Tue | Jan 25, 2022

The negative effects of an absentee father

Published:Sunday | June 27, 2021 | 12:06 AMShanna Monteith - Sunday Gleaner Writer

Keneisha Beddasingh-Nicks
Keneisha Beddasingh-Nicks

Having grown up without the positive influence of her father, now mother of two, Keneisha Beddasingh-Nicks, openly appreciates the unmatched involvement of her husband, Ricardo, in the lives of their daughters, Keyarah and Kendrah-Kaye.

Too familiar, according to her, are the negative implications of an absentee father – a reality she had witnessed personally and otherwise.

“As a professional in the field of social work, I have seen first-hand how devastating the effects of having an absent father in our children’s lives can be. We can attest to the fact that the lasting impact of a father in a child’s life cannot be denied. Many have admitted that they have struggled with feelings of abandonment and low self-esteem because of the lack of a father’s love. Some have turned to drugs, alcohol, risky sexual activities, unhealthy relationships or other destructive behaviours, to numb the pains of fatherlessness.

I have worked with children in and out of my profession who exhibit truancy and poor academic performance. This, some will say, is a result of their not having their fathers around. Some have also displayed violent behaviour and find themselves locked away in prison serving time for crimes they committed. Promiscuity and teen pregnancy is prevalent among our girls. This is mainly because girls usually manifest an object hunger for males and this experience is because of the emotional loss because of their father’s rejection of them. They now become vulnerable to abuse by adult men.”

Beddasingh-Nicks admitted that she had initially believed that the absence of her dad in her earlier years had little to no effect on her, until she heard from him for the first time, some two years ago.

PROMISCUOUS BEHAVIOUR

Sharing her experience, she said: “I found myself crying and asking many questions such as why he didn’t want me … why he didn’t try to even come and look for me. These questions he could not answer. I never asked about him and my mom told me nothing about him either. Growing up, it felt normal not to have a father figure around because I grew up in a community where most of my friends only had their moms. Looking back now, I realised that many of my mistakes, especially that of my promiscuous behaviour, was mainly because I was searching for that fatherly love and I found it in all the wrong places and with the wrong men.”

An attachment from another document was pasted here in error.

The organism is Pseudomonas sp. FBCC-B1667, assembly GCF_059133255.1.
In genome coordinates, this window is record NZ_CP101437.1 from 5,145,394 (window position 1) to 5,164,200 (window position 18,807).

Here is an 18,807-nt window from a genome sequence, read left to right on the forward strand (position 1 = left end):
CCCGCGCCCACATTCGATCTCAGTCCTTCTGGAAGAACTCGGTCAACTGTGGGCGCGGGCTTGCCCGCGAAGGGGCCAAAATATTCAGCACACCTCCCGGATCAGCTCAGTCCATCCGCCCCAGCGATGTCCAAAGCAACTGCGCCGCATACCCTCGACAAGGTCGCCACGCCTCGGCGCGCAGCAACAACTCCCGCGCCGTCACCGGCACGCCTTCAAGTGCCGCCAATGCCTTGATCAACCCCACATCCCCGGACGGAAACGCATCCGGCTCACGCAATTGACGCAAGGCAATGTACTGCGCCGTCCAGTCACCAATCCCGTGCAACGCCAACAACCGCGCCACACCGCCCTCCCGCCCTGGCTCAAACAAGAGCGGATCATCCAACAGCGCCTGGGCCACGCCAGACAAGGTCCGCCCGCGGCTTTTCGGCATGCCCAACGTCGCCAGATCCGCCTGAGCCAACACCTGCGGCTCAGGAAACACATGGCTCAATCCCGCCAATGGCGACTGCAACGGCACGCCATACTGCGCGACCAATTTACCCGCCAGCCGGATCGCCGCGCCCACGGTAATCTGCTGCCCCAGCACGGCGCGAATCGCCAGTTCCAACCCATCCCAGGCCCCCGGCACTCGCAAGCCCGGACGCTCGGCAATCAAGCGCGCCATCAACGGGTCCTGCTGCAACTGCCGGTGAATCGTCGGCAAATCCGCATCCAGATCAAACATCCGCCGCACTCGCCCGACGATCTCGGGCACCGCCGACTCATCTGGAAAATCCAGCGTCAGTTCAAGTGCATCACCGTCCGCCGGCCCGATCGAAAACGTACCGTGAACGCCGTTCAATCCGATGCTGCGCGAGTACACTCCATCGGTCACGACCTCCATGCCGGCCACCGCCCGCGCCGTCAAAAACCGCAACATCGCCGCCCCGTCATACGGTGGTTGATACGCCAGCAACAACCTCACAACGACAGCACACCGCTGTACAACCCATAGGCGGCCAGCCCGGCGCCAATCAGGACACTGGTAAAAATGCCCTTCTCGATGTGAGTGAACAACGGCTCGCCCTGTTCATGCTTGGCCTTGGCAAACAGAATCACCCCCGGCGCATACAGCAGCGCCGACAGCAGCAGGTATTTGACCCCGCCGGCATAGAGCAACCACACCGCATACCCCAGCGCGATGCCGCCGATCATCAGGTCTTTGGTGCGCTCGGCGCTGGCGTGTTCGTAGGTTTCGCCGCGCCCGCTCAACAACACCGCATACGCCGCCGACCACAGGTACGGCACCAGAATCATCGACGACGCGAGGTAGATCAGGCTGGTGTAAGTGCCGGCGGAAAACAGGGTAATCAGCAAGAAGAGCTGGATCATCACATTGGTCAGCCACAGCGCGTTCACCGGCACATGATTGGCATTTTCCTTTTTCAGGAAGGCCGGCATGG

Beddasingh-Nicks told Family and Religion that it was after a period of seeking, to no avail, what she figured to be love, that she decided to totally surrender to God. “He filled that spot that I had longed for a physical man to fill. His love was very evident and that’s how I could find myself loving my husband and my children the right way.”

The woman, who undoubtedly loves her daughters deeply noted that, while mothers have done well in single-handedly raising their children, the masculinity and other traits that a father brings to the table cannot be replicated.

According to her, “The boy yearns for a father to play football with or to teach him to ride his bicycle and even how to treat a lady, while the girl depends on her mother to teach her to sew or to perform duties acceptable for girls. Mothers cannot father a child, because there will always be something that is missing. When it comes to discipline, the female can become too emotional and this makes the effort not effective. So then the father is needed at such times. Positive male role models are critical for our young men to emulate, and by modelling his father, this will ensure positive masculine behaviour in society. The mother cannot possibly facilitate the boy’s transition to becoming a man … a father’s role is vital here. The girl will be missing out on the first male influence in her life. The father should be there to teach her on becoming a woman. For example, teaching her to accept compliments and helping her to assert herself in a relationship.”

familyandreligion@gleanerjm.com